Nurse cherishes Hugo reminderTweet
By Kathy Salter, RN
University Internal Medicine
|Kathy Salter sports her post-Hurricane Hugo T-shirt presented to MUSC employees who worked throughout the storm.|
I was as an R.N. in the Storm Eye Institute when Hurricane Hugo came through Charleston in 1989. As we got word the storm was expected to hit the area, we packed away anything near windows, canceled patients and were sent home to ride out the storm. When we returned to town we were instructed to call the clinic and see what was needed afterward.
My family and I went to Walterboro, and stayed with my in-laws for a couple of days. We could hear the wind whistling and some trees were down but Walterboro was ok. I then went to Beaufort to stay with my dad for a few days and that area had a few trees down but was otherwise was doing well. When I did return to Charleston about 4 days later, as I was coming north on Highway 17, the closer I got to Charleston the worse the damage was. It was clear this was a major storm and I was just beginning to see the effects. One memory that has stayed with me with not only were the traffic lights out because of loss of electricity, but many of the lights had blown off the light poles and were nowhere to be found. Crossing a road took some planning although there was not much traffic on the roads. There was a curfew from 7 p.m. to 7 a.m., and I kept my MUSC tag available when I was going home after 7 p.m.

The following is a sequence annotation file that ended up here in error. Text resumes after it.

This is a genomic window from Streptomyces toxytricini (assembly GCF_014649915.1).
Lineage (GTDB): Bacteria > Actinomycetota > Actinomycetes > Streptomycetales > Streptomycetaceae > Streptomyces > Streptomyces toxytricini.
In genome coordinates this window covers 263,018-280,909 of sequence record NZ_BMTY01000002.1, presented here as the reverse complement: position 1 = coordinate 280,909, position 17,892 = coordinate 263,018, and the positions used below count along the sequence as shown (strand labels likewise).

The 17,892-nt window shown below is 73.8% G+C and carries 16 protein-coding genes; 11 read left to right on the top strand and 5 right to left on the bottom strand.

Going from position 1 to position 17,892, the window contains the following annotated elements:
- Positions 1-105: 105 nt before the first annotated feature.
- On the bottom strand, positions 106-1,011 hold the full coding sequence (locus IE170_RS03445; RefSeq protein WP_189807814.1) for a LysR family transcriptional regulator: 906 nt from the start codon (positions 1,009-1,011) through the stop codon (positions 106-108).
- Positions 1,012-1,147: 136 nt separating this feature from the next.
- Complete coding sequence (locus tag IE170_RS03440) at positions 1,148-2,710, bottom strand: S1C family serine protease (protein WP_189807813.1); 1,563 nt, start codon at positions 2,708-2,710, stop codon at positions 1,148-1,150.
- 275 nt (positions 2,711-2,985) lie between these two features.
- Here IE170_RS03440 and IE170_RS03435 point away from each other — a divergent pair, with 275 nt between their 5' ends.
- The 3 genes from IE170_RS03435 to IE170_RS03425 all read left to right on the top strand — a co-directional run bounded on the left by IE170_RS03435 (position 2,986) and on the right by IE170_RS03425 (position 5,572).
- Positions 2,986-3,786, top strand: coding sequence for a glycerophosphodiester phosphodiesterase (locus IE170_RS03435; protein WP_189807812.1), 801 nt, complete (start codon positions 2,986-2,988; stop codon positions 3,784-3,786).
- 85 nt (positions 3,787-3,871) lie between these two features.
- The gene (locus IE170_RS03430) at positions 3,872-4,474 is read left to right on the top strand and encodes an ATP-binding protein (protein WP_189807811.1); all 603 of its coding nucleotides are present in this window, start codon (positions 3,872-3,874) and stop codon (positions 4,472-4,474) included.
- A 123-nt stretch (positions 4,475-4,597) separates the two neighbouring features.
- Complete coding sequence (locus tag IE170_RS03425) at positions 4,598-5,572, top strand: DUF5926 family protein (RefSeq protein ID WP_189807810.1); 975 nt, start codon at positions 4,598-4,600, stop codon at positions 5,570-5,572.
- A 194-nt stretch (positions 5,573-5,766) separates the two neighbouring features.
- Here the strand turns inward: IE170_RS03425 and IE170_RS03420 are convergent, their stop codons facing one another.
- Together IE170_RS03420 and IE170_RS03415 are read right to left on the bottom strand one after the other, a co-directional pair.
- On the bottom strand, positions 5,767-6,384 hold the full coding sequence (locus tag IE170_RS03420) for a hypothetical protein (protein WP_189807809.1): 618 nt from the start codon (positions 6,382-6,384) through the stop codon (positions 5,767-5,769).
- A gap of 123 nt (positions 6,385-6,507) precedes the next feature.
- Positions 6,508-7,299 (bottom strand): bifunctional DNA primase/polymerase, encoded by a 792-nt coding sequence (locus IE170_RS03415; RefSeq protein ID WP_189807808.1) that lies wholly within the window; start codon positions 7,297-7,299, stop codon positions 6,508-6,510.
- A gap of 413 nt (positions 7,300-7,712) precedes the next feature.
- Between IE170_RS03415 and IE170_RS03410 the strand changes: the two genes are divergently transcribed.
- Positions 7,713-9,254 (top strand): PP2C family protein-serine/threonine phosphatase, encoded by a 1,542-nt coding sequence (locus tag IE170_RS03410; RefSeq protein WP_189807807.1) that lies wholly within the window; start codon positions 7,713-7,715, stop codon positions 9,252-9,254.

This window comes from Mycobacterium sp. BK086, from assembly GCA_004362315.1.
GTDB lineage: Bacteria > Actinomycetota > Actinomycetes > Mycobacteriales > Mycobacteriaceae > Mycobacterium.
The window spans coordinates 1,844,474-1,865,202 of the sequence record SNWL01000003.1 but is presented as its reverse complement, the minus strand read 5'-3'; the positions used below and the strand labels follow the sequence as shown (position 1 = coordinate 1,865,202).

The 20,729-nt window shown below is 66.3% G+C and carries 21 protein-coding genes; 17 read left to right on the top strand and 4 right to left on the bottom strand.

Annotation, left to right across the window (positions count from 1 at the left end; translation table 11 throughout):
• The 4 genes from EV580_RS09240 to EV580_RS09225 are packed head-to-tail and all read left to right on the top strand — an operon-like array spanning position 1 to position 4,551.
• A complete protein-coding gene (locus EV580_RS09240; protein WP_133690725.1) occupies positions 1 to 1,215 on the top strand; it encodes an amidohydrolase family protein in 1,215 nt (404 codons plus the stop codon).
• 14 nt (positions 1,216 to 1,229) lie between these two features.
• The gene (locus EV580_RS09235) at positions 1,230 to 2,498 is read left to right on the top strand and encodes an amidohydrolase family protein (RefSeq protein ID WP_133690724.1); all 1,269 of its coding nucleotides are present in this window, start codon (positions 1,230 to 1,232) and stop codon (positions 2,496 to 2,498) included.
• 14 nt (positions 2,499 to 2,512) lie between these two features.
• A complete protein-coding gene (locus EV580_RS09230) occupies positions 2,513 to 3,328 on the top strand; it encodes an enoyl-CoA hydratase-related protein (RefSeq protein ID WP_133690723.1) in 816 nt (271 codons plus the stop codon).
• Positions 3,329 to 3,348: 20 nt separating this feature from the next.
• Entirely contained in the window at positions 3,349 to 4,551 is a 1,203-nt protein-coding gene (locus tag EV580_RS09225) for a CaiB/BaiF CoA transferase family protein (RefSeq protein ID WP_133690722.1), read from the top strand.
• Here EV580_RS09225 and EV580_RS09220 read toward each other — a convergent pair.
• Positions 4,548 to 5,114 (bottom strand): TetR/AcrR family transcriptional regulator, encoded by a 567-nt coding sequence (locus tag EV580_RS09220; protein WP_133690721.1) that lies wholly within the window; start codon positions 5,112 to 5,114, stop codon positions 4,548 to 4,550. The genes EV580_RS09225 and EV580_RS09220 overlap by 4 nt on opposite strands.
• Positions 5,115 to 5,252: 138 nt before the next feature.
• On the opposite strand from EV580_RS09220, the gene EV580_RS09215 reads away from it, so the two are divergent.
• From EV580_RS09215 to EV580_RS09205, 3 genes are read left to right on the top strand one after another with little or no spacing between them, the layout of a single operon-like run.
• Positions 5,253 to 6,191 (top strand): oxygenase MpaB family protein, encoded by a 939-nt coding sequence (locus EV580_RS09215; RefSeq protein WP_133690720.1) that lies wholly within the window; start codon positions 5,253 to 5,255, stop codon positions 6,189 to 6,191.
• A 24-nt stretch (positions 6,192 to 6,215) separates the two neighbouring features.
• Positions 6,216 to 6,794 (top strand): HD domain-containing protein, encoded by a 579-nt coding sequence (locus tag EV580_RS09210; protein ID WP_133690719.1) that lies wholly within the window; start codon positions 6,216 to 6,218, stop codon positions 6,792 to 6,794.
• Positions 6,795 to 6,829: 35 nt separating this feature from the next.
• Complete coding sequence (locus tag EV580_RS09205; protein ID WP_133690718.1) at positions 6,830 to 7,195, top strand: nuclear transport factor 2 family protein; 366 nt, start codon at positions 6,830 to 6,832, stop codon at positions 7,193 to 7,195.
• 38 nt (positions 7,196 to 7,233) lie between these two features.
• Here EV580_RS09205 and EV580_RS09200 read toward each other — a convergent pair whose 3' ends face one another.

I was able to stay with friends who had hot water which was the biggest luxury one could ask for at the time (because of a gas water heater.) I contacted my nurse manager and was told that child care was needed for staff who were working and had no daycare —the entire city was disrupted. I had a 4–year–old daughter and 6–year–old son with me, because their sitter was out of town and I could not reach her, so I volunteered for three shifts of child care that lasted 12 hours.
We had children all over the Atrium of the Children’s Hospital, from infants to teen agers. One day we had more than 100 children. The infants were easy to care for, but the teenagers were like a herd of wild animals. I made it through my 36 hours of child care and was thankful when the clinic opened and things slowly returned to normal. I did not bag patients in the ICU during the storm, but I think I made my contribution by taking care of children after the storm. I earned my T–shirt that said “I worked through Hurricane Hugo and the aftermath” and will not let that reminder go… as if I could forget!
December 11, 2014